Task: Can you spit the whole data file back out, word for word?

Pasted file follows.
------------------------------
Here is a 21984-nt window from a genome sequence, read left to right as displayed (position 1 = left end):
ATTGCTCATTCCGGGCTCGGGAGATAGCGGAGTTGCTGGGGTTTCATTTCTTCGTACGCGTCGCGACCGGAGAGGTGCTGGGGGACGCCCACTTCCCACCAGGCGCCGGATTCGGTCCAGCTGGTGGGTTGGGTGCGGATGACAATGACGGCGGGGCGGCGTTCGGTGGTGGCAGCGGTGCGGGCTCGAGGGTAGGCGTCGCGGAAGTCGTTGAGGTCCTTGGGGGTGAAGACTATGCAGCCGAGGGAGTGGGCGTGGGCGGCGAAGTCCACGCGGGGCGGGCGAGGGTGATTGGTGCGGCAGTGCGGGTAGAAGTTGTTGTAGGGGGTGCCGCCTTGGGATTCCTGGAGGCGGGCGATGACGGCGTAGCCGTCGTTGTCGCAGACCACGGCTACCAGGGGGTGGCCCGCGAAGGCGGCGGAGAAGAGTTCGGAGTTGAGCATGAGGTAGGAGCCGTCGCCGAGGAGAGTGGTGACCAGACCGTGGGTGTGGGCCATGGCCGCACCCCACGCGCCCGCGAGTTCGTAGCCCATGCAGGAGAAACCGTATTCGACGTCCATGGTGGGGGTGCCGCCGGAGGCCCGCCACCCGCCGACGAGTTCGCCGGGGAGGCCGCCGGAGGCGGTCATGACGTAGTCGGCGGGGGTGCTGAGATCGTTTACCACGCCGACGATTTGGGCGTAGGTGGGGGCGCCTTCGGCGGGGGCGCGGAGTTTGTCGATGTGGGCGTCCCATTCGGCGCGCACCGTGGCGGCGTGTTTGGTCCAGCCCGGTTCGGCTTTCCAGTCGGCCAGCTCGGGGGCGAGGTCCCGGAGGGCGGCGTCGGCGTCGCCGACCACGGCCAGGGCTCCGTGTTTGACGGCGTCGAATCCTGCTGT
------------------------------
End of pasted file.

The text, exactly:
Here is a 21984-nt window from a genome sequence, read left to right as displayed (position 1 = left end):
ATTGCTCATTCCGGGCTCGGGAGATAGCGGAGTTGCTGGGGTTTCATTTCTTCGTACGCGTCGCGACCGGAGAGGTGCTGGGGGACGCCCACTTCCCACCAGGCGCCGGATTCGGTCCAGCTGGTGGGTTGGGTGCGGATGACAATGACGGCGGGGCGGCGTTCGGTGGTGGCAGCGGTGCGGGCTCGAGGGTAGGCGTCGCGGAAGTCGTTGAGGTCCTTGGGGGTGAAGACTATGCAGCCGAGGGAGTGGGCGTGGGCGGCGAAGTCCACGCGGGGCGGGCGAGGGTGATTGGTGCGGCAGTGCGGGTAGAAGTTGTTGTAGGGGGTGCCGCCTTGGGATTCCTGGAGGCGGGCGATGACGGCGTAGCCGTCGTTGTCGCAGACCACGGCTACCAGGGGGTGGCCCGCGAAGGCGGCGGAGAAGAGTTCGGAGTTGAGCATGAGGTAGGAGCCGTCGCCGAGGAGAGTGGTGACCAGACCGTGGGTGTGGGCCATGGCCGCACCCCACGCGCCCGCGAGTTCGTAGCCCATGCAGGAGAAACCGTATTCGACGTCCATGGTGGGGGTGCCGCCGGAGGCCCGCCACCCGCCGACGAGTTCGCCGGGGAGGCCGCCGGAGGCGGTCATGACGTAGTCGGCGGGGGTGCTGAGATCGTTTACCACGCCGACGATTTGGGCGTAGGTGGGGGCGCCTTCGGCGGGGGCGCGGAGTTTGTCGATGTGGGCGTCCCATTCGGCGCGCACCGTGGCGGCGTGTTTGGTCCAGCCCGGTTCGGCTTTCCAGTCGGCCAGCTCGGGGGCGAGGTCCCGGAGGGCGGCGTCGGCGTCGCCGACCACGGCCAGGGCTCCGTGTTTGACGGCGTCGAATCCTGCTGT